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Harmonizing Across Environmental Nanomaterial Testing Media for Increased Comparability of Nanomaterial Datasets



Nicholas Geitner, Christine O. Hendren, Geert Cornelis, Ralf Kaegi, Jamie Lead, Gregory Lowry, Iseult Lynch, Bernd Nowack, Elijah Petersen, Emily Bernhardt, Scott Brown, Warren Chan, Camille de Garidel-Thoron, Jaydee Hanson, Stacey Harper, Kim Jones, Frank von der Kammer, Alan Kennedy, Justin Kidd, Cole Matson, Christopher Metcalf, Joel Pedersen, Willie Peijnenburg, Joris Quik, Sonia Rodriguez, Jerome Rose, Phil Sayre, Marie Simonin, Claus Svendsen, Robert Tanguay, Nathalie Tukenji, Tom van Teunenbroek, Gregory Thies, Yuan Tian, Jacelyn Rice, Jie Liu, Jason Unrine, Marina Vance, Jason White, Mark Wiesner


The chemical composition and properties of environmental media play defining roles in determining nanomaterial (NM) transport, fate, biouptake, and even organism response. To compare and interpret experimental data, it is essential that sufficient context be provided for describing the physical and chemical charactheristics of the setting in which a nanomaterial may be present. While the nanomaterial environment, health and safety (NanoEHS) field has agreed upon some foundational aspects of harmonization to allow data comparison and re-use (e.g. the need for standardized materials, that a minimum set of material characterizations are required, and the need for consensus on specific assays for measuring these key parameters), the missing piece is for these standard tests on standard materials to be carried out within a commonly adopted set of consistent media. Since most of the NM properties driving environmental beaviour and toxicity are context- dependent, this missing piece of media harmonization is absolutely critical. Based on a workshop in March 2016 at Duke University, a set of characteristics are recommended for consistent reporting across five categories of test media: Aquatic Testing Media, Soil and Sediment Testing Media, Biological Testing Media, Engineered Systems Testing Media and Product Matrix Testing Media. Where available and sensible, we have in some cases recommended specific standardized media including set values for these consistently reported characteristics. Definitions and detail level of the recommendations vary across these media categories, reflective of the variation in the maturity of their existing definitions and associated measurement techniques, variation in utility and relevance of standardizing values in addition to simply standardizing reporting requirements, and in the availability of established standard reference media. Our expectation is that community utilization of these media harmonization recommendations will facilitate th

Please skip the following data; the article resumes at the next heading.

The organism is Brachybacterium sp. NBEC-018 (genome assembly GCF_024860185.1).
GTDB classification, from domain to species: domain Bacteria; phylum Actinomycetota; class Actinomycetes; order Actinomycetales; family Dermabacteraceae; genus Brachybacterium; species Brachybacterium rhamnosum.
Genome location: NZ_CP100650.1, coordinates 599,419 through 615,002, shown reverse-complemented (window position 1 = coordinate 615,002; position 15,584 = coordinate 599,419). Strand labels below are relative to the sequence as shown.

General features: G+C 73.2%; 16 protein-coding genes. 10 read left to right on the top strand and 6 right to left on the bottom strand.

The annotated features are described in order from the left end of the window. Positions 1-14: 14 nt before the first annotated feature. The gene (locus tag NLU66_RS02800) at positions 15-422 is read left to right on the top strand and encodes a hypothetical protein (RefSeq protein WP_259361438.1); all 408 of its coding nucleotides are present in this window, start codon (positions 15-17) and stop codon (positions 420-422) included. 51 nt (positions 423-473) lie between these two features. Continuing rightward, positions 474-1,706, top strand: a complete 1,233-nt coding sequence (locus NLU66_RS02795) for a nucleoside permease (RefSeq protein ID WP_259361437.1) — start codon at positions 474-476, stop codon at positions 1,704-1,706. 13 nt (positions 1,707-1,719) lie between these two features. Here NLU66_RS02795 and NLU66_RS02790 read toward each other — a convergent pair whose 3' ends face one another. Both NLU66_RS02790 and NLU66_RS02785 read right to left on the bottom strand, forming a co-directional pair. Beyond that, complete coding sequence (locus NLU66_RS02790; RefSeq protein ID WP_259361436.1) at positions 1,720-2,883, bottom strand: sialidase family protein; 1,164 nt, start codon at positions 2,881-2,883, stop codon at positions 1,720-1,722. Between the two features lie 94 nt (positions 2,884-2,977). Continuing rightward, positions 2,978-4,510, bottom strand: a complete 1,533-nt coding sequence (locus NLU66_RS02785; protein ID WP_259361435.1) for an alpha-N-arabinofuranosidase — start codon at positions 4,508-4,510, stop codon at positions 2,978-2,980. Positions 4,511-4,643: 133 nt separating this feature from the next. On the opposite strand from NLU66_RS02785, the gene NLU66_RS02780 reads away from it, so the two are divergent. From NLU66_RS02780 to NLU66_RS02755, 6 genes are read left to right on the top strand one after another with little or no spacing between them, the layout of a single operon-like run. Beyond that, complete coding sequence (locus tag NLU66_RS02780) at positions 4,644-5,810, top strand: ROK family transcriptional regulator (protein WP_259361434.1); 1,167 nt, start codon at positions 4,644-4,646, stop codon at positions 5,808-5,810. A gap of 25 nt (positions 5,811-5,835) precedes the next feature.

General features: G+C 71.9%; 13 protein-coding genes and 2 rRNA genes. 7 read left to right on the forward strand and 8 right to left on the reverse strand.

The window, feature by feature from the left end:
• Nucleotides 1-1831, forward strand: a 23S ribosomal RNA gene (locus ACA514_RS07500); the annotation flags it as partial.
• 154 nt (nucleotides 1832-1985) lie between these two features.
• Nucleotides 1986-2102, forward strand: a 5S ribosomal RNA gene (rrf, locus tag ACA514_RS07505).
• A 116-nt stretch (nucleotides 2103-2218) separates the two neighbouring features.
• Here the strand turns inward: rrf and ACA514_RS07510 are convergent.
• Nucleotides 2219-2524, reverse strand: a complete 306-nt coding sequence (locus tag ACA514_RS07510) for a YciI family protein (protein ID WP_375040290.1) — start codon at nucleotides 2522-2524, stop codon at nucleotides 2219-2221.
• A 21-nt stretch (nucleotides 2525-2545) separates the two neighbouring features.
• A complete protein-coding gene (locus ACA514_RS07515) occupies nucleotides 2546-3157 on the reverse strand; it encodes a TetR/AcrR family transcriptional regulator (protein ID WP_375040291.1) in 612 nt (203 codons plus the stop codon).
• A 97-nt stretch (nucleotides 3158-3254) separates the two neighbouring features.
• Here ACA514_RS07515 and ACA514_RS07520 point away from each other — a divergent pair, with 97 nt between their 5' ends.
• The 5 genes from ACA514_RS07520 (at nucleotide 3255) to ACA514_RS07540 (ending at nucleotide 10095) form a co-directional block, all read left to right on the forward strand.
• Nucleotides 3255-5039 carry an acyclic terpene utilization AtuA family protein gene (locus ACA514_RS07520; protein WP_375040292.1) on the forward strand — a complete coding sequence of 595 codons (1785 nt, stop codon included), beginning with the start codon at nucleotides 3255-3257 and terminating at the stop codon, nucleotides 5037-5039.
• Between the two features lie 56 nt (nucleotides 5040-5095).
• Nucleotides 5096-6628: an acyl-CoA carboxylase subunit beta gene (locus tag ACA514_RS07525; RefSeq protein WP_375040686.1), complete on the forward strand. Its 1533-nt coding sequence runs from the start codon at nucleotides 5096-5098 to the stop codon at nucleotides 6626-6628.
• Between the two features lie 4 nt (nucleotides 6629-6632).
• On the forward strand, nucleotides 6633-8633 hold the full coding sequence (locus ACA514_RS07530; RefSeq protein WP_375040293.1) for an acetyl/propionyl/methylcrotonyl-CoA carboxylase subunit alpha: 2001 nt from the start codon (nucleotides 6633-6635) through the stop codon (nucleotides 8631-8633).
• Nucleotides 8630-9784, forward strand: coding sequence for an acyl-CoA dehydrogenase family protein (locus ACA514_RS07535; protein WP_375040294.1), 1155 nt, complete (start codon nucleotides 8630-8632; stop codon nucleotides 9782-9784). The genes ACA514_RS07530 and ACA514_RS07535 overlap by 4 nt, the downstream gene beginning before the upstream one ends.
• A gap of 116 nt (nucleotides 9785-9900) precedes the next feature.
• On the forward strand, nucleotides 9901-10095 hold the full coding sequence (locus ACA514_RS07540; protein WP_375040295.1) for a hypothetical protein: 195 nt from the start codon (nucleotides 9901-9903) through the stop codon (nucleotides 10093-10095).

Royal Society of Chemistry Journal Environmental Science: Nano


Geitner, N. , Hendren, C. , Cornelis, G. , Kaegi, R. , Lead, J. , Lowry, G. , Lynch, I. , Nowack, B. , Petersen, E. , Bernhardt, E. , Brown, S. , Chan, W. , de Garidel-Thoron, C. , Hanson, J. , Harper, S. , Jones, K. , von der Kammer, F. , Kennedy, A. , Kidd, J. , Matson, C. , Metcalf, C. , Pedersen, J. , Peijnenburg, W. , Quik, J. , Rodriguez, S. , Rose, J. , Sayre, P. , Simonin, M. , Svendsen, C. , Tanguay, R. , Tukenji, N. , van Teunenbroek, T. , Thies, G. , Tian, Y. , Rice, J. , Liu, J. , Unrine, J. , Vance, M. , White, J. and Wiesner, M. (2019), Harmonizing Across Environmental Nanomaterial Testing Media for Increased Comparability of Nanomaterial Datasets, Royal Society of Chemistry Journal Environmental Science: Nano (Accessed July 18, 2024)


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Created November 8, 2019, Updated October 19, 2022